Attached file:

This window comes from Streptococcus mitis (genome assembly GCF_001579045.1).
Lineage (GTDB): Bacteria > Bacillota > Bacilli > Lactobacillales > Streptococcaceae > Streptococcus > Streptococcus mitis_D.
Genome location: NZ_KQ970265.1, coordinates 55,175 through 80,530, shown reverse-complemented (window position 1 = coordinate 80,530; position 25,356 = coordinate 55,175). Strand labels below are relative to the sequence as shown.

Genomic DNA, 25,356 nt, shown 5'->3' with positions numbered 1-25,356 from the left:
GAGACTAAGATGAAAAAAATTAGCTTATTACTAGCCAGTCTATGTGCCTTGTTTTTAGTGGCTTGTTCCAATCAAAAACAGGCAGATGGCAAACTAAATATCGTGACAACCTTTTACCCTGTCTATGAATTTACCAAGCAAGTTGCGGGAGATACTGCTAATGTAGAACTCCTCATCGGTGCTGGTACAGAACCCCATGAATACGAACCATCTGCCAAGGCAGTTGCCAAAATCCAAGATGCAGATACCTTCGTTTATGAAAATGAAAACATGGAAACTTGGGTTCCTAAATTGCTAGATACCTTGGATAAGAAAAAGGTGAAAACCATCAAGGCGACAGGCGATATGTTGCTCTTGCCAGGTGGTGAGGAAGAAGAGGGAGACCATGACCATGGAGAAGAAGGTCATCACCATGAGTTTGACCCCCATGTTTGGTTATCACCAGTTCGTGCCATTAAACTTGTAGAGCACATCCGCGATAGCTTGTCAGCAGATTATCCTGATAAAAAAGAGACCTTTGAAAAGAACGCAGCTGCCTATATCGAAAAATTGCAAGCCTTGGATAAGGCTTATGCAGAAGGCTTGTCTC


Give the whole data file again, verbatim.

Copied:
This window comes from Streptococcus mitis (genome assembly GCF_001579045.1).
Lineage (GTDB): Bacteria > Bacillota > Bacilli > Lactobacillales > Streptococcaceae > Streptococcus > Streptococcus mitis_D.
Genome location: NZ_KQ970265.1, coordinates 55,175 through 80,530, shown reverse-complemented (window position 1 = coordinate 80,530; position 25,356 = coordinate 55,175). Strand labels below are relative to the sequence as shown.

Genomic DNA, 25,356 nt, shown 5'->3' with positions numbered 1-25,356 from the left:
GAGACTAAGATGAAAAAAATTAGCTTATTACTAGCCAGTCTATGTGCCTTGTTTTTAGTGGCTTGTTCCAATCAAAAACAGGCAGATGGCAAACTAAATATCGTGACAACCTTTTACCCTGTCTATGAATTTACCAAGCAAGTTGCGGGAGATACTGCTAATGTAGAACTCCTCATCGGTGCTGGTACAGAACCCCATGAATACGAACCATCTGCCAAGGCAGTTGCCAAAATCCAAGATGCAGATACCTTCGTTTATGAAAATGAAAACATGGAAACTTGGGTTCCTAAATTGCTAGATACCTTGGATAAGAAAAAGGTGAAAACCATCAAGGCGACAGGCGATATGTTGCTCTTGCCAGGTGGTGAGGAAGAAGAGGGAGACCATGACCATGGAGAAGAAGGTCATCACCATGAGTTTGACCCCCATGTTTGGTTATCACCAGTTCGTGCCATTAAACTTGTAGAGCACATCCGCGATAGCTTGTCAGCAGATTATCCTGATAAAAAAGAGACCTTTGAAAAGAACGCAGCTGCCTATATCGAAAAATTGCAAGCCTTGGATAAGGCTTATGCAGAAGGCTTGTCTC